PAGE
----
independent capacity assessment by a consultant psychiatrist and for best
interests evidence on residence and care options from an independent social
worker


AP (by her litigation friend the Official Solicitor) v A Local Authority and A Local Health Board [2021]

Represented the protected party, a young lady with autism spectrum
disorder and a learning disability, in an application where capacity to make
decisions as to residence and care and to engage in sexual relations were in
issue as well as best interests decisions in those areas. The case involved
applications for instruction of an independent social worker and detailed analysis of a progressive care plan allowing for staggered easing of
restrictions ultimately resulting in unsupervised access to the community.


PP (by her litigation friend the Official Solicitor) v A Local Authority [2021]

Represented the protected party an elderly lady with dementia who was
said by medical professionals to be at the end of her life. She had a long-held
wish to end her days living in Halifax but was residing in a care home in
Gloucestershire. By the time of the final hearing she no longer recognised her
surroundings and would be likely to suffer distress during a move to Halifax. The final hearing required cross-examination of P’s GP and social worker to determine P’s best interests.


GP (by his litigation friend and RPR) v A Local Authority and A Local Health Board [2021]

Represented the protected party who had experienced two acquired brain
injuries and a resultant cognitive impairment. The case involved a contested
application for a trial community placement. At an earlier stage in proceedings
a contested hearing took place to determine whether the Court of Protection had lawful authority to determine whether it was in P’s best interests to be added to the local authority’s housing register and to order he be so added if it was in his best interests.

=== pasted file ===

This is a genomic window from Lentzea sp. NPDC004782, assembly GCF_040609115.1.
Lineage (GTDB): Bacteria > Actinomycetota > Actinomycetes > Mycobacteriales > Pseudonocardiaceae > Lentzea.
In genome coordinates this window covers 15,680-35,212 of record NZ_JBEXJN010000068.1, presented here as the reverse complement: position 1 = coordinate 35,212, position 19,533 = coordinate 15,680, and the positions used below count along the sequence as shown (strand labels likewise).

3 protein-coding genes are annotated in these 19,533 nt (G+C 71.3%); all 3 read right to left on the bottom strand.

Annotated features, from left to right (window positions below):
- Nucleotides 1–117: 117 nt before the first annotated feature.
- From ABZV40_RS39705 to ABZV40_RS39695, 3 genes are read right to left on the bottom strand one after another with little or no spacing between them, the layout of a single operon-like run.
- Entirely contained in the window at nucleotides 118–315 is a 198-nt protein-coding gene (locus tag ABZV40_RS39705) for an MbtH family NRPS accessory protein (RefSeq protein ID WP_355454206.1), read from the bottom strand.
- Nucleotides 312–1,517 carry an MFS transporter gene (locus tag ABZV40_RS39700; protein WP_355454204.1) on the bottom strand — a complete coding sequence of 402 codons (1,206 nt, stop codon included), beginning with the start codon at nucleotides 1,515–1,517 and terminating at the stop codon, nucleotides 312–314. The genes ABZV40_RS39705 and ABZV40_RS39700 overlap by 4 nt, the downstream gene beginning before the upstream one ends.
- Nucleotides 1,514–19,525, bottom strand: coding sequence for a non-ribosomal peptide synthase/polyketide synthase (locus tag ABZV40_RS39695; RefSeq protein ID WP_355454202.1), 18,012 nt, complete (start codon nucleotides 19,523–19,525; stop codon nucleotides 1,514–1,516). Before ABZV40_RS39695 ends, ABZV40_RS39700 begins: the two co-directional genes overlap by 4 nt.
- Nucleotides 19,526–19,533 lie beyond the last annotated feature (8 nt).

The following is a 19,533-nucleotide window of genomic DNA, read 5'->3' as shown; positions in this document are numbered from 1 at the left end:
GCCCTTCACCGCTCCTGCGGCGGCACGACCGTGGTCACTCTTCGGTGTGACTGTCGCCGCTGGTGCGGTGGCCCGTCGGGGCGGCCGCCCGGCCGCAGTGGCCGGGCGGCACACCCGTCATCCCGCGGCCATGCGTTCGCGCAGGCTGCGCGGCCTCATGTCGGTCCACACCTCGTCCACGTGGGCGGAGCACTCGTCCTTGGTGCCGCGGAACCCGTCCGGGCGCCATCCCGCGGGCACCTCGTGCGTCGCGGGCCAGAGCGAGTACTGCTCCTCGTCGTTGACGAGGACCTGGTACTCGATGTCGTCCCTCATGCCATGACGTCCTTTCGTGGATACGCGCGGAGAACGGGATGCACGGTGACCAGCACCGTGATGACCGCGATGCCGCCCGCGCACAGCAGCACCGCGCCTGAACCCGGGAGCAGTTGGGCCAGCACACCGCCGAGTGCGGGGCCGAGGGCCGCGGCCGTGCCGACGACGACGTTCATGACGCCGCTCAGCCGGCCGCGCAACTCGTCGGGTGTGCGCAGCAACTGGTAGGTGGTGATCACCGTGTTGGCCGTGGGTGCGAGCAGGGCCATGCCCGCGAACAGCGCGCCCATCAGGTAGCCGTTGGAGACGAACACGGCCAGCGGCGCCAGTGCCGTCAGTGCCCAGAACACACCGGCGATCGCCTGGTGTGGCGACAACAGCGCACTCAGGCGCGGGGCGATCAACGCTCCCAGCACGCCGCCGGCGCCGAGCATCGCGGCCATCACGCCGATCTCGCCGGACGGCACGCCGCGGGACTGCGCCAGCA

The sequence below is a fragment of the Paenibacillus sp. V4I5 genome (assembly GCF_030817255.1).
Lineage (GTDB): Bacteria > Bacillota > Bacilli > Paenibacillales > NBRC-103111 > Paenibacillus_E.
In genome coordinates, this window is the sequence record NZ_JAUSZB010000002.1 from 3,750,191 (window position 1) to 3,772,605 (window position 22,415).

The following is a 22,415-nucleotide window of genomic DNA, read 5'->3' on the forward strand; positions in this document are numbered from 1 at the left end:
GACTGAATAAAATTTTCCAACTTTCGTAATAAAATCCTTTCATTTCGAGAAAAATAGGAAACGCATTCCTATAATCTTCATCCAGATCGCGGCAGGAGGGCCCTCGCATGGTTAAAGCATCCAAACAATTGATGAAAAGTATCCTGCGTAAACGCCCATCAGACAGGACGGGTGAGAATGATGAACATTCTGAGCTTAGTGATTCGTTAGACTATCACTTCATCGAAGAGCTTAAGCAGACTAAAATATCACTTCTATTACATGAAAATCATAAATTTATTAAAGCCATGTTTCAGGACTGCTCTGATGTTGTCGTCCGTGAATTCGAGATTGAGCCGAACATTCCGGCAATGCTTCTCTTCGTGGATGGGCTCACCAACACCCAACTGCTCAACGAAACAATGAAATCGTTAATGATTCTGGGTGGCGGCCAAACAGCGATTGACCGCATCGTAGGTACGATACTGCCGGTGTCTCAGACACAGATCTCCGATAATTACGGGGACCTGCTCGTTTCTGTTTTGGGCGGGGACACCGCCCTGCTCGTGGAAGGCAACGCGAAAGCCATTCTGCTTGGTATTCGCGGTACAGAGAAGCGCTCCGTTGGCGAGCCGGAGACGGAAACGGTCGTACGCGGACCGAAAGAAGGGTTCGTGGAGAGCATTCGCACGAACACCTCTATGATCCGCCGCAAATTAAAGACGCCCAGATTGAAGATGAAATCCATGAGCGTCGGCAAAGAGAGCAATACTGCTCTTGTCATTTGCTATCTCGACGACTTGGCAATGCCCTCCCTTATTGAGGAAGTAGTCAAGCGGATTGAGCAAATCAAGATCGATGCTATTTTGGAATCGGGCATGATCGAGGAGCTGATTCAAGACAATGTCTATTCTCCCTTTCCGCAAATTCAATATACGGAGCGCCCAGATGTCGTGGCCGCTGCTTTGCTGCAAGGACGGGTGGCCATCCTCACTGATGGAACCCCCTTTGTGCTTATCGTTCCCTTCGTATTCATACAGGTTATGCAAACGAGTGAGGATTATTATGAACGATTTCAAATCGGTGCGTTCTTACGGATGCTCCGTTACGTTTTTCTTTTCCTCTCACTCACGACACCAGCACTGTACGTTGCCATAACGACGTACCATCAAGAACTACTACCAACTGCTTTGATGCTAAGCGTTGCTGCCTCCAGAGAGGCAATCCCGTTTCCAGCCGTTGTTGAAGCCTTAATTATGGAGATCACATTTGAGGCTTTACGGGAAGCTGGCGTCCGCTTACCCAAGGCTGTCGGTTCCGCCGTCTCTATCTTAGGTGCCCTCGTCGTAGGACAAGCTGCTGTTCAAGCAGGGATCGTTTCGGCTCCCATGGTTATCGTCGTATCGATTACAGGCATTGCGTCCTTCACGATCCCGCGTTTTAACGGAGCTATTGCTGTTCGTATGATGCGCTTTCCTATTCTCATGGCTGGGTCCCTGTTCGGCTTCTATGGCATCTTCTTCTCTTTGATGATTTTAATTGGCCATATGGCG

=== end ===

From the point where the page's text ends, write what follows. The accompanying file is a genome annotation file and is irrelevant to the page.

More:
AC (by his litigation friend the Official Solicitor) v A Local Authority and KC [2021]

Represented the local authority in this case where the protected party
experienced a learning disability. The case involved best interest decisions as to whether P should remain living in supported living accommodation or move to live with his mother, KC. The case also considered, at a contested hearing, the discrete issue as to whether P had mental capacity to make decisions relating to contact with his mother where all parties and professionals agreed he lacked capacity to make decisions as to his contact with other people generally.


Re: JW [2021]

Represented the Office of the Public Guardian in this case where the OPG
applied for orders removing family members as attorneys on the basis that they transferred large sums of money from P’s estate and had improperly used P’s funds for gifts. The OPG also applied for the appointment of a professional
deputy to manage P’s property and affairs, which was determined at a contested hearing.


A Local Authority v JL and EL [2020]

Represented the local
authority in the Family Division of the High Court exercising its inherent
jurisdiction. The protected party was a disabled young woman who had been
assessed as having capacity within the terms of the Mental Capacity Act 2005 to make decisions as to her residence, but being incapacitated and thus unable to make such decisions by way of the coercive, abusive relationship with her
partner, who also had mental health difficulties. The case also involved an application for an injunction against the vulnerable person’s partner.


Related News, Resources and Events

Publications


Children’s Rights in Wales: Reflecting on the Covid-19 Inquiry and R (RLQ and SLQ) v Welsh Ministers

Introduction The law on children’s rights in Wales is, in theory at least, more progressive than in England. It sets a different tone. That tone…

News


David Gardner has been appointed as a part time Fee-Paid Judge

No5 Barrister’s Chambers is pleased to announce that David Gardner has been appointed as a part time Fee-Paid Judge of the Employment Tribunal sitting in…